Can Ernst’s SWAMP Act Help Drain the Swamp?

Source: Farm Journal's Pork

Senator Joni Ernst (R-IA) works just down the road from the U.S. Environmental Protection Agency, but she says the people most directly impacted by their rules and regulations, such as the Waters of the U.S. (WOTUS) Rule, primarily live hundreds or thousands of miles away.

“Currently, the headquarters of nearly all executive branch agencies are clustered in and around Washington, D.C.,” Ernst said in her monthly letter to constituents. “Not only does this concentrate hundreds of thousands of jobs in the area, but it puts out-of-touch Washington bureaucrats in charge of making decisions and rules that directly affect the lives of folks across the country.”

She calls the concentration of government buildings in Washington the “bureaucratic bubble.”

“As we saw with the WOTUS Rule, issued by the Environmental Protection Agency and the Army Corps of Engineers, these decisions are often nonsensical or, in this case, have harmful impacts on the people these agencies serve,” Ernst said. “If these government agencies were headquartered in a Midwestern state, like Iowa, and staffed by folks whose friends, families, and neighbors really feel the impact of these decisions, a rule like WOTUS may never have been proposed.”

Last month, Ernst introduced the Strategic Withdrawal of Agencies for Meaningful Placement Act, or SWAMP Act, to offer a solution to the problem. The SWAMP Act seeks to get the federal government outside of the Washington beltway, so federal agencies can “see and hear first-hand the impact their policies have on the folks who know their areas needs the best,” she said.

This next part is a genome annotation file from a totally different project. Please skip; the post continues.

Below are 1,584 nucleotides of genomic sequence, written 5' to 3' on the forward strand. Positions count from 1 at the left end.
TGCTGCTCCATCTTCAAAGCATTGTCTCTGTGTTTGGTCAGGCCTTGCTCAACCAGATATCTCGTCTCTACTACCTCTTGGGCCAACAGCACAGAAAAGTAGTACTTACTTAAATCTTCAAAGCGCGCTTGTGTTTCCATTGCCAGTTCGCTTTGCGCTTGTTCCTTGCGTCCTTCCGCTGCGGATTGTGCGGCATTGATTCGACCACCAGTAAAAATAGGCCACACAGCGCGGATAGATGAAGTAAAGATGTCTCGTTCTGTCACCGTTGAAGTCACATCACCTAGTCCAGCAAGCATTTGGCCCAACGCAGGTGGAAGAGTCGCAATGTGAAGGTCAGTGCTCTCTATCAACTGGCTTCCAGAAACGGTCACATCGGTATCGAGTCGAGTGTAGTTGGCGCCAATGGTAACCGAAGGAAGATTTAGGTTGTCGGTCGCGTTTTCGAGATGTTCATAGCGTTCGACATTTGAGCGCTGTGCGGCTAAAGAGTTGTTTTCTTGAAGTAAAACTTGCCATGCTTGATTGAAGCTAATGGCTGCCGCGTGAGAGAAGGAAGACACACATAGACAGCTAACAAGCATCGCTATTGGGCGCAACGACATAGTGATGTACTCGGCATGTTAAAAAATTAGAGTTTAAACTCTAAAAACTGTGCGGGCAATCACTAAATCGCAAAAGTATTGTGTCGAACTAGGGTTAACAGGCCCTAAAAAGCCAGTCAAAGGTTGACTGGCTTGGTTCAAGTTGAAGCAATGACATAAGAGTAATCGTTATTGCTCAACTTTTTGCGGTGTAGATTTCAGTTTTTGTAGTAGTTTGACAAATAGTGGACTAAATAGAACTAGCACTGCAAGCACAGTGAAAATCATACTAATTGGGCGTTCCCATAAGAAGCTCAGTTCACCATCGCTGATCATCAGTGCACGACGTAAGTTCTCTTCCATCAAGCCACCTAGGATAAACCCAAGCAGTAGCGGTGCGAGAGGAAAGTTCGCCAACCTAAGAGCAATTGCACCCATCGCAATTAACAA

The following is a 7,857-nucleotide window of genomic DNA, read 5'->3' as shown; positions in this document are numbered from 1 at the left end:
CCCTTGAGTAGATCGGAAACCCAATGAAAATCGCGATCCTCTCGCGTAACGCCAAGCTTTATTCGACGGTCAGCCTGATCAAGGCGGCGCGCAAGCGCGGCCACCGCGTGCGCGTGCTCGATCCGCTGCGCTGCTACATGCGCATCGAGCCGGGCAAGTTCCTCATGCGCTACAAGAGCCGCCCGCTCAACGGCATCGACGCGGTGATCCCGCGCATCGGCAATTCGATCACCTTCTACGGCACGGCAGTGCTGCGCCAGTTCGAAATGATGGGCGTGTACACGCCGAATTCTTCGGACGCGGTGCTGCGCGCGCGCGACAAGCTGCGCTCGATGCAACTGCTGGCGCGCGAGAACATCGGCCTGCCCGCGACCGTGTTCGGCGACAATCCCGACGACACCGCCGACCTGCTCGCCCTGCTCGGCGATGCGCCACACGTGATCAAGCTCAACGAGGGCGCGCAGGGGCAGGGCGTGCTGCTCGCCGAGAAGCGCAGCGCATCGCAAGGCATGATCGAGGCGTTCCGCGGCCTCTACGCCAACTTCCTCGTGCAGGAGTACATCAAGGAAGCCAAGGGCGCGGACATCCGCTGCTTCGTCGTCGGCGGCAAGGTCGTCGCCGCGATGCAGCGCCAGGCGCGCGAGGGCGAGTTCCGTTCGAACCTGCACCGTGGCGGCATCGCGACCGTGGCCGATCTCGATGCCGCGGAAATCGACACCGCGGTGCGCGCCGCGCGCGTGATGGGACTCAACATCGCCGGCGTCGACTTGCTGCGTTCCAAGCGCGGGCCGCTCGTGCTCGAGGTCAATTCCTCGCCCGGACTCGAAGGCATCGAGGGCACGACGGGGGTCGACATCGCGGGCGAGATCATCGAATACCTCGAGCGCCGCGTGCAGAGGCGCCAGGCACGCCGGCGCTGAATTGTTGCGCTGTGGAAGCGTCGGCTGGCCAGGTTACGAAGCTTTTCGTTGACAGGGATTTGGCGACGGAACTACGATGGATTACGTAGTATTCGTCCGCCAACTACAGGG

Hoping to Pop the Bureaucratic Bubble
Ernst’s legislation establishes a competitive bidding process that would allow states, cities, and towns across the country the opportunity to be an agency’s new home. She believes this will also “bring stable government jobs to new parts of the country, and help bring a more diverse set of voices and opinions to the policy making process,” she wrote to constituents. She also noted the difference in rental rates, saying, “office space in Washington, D.C. rents for almost $60 per square foot, versus just $18 in Des Moines - saving taxpayer dollars!”

According to Ernst, folks at the Sioux City Journal agree the SWAMP Act would save money and ensure those making the important decisions are not insulated in a bureaucratic bubble.

“I hereby present the Washington swamp with this month's Squeal Award, and look forward to working with my colleagues to pass the SWAMP Act,” Ernst said.